Thanks to everyone who shared their experien

Samer
 
Last edited:
2
•••
i had many bins set in that price range and i converted 100 usd offers into bin so i think minimum offer is not effected on your bin so i keep open minimum offer option for any offer. i converted many 100-500 usd offers into solid 5 fig sales..
 
13
•••
Some Buy-Now Price setted not real
 
3
•••
If your answer is $5,000, which option do pick? How about if it's $1,000 or 10,000?
 
Last edited:
1
•••
Nice question. I would say -- even in business (as I deal in some high value pre-owned products with corporate clients), purchase managers are really hard to negotiate with and most companies are very tight when it comes to financial approvals.

So the first thing would be to see is to analyze the buyers level and mindset, the position of the buyer in the company heirarchy -- if its the CEO, then probably I would not budge from my BIN, but if the company is a bootstrapped startup or, having low funding -- probably I can consider a 4 figure offer if it isn't a high value liquid domain. If its a decent 4L.com, probably I would negotiate till 16k max.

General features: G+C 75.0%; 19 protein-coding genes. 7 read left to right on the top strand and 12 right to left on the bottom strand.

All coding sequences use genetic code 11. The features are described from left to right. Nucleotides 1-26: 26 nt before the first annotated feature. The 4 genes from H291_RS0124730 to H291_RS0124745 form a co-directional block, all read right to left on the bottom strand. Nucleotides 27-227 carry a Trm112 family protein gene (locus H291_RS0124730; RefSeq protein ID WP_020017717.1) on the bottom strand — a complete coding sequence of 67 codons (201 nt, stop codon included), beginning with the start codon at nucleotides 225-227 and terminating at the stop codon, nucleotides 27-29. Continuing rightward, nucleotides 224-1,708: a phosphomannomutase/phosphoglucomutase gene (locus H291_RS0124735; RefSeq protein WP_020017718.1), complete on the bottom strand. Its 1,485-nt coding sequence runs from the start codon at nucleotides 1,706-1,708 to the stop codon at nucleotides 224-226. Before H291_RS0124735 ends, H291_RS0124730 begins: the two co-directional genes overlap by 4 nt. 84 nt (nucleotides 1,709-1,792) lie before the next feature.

Cheers
 
Last edited:
1
•••
I generally set the minimum offer somewhere between $100 - $500. This results in a lot of lowball offers, but I view all leads as valuable. I’ve had a couple $100 initial offers that turned in to $5000 sales.
 
4
•••
I keep the minimum as whatever the platform allows me to, so it's usually between 20 to 100 USD.
I like to attend to each lead and like to see which way they go. Hence I tend to be open to hear out each incoming lead, low or high.
 
Last edited:
2
•••
  • The sidebar remains visible by scrolling at a speed relative to the page’s height.
Back